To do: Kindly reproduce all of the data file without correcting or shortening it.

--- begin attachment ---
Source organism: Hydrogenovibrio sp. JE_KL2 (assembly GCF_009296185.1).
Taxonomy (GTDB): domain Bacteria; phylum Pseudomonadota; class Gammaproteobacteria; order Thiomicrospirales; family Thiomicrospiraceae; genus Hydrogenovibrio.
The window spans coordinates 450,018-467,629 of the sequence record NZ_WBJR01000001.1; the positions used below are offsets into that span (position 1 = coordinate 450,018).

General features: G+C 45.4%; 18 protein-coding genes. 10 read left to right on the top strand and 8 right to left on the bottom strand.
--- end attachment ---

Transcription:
Source organism: Hydrogenovibrio sp. JE_KL2 (assembly GCF_009296185.1).
Taxonomy (GTDB): domain Bacteria; phylum Pseudomonadota; class Gammaproteobacteria; order Thiomicrospirales; family Thiomicrospiraceae; genus Hydrogenovibrio.
The window spans coordinates 450,018-467,629 of the sequence record NZ_WBJR01000001.1; the positions used below are offsets into that span (position 1 = coordinate 450,018).

General features: G+C 45.4%; 18 protein-coding genes. 10 read left to right on the top strand and 8 right to left on the bottom strand.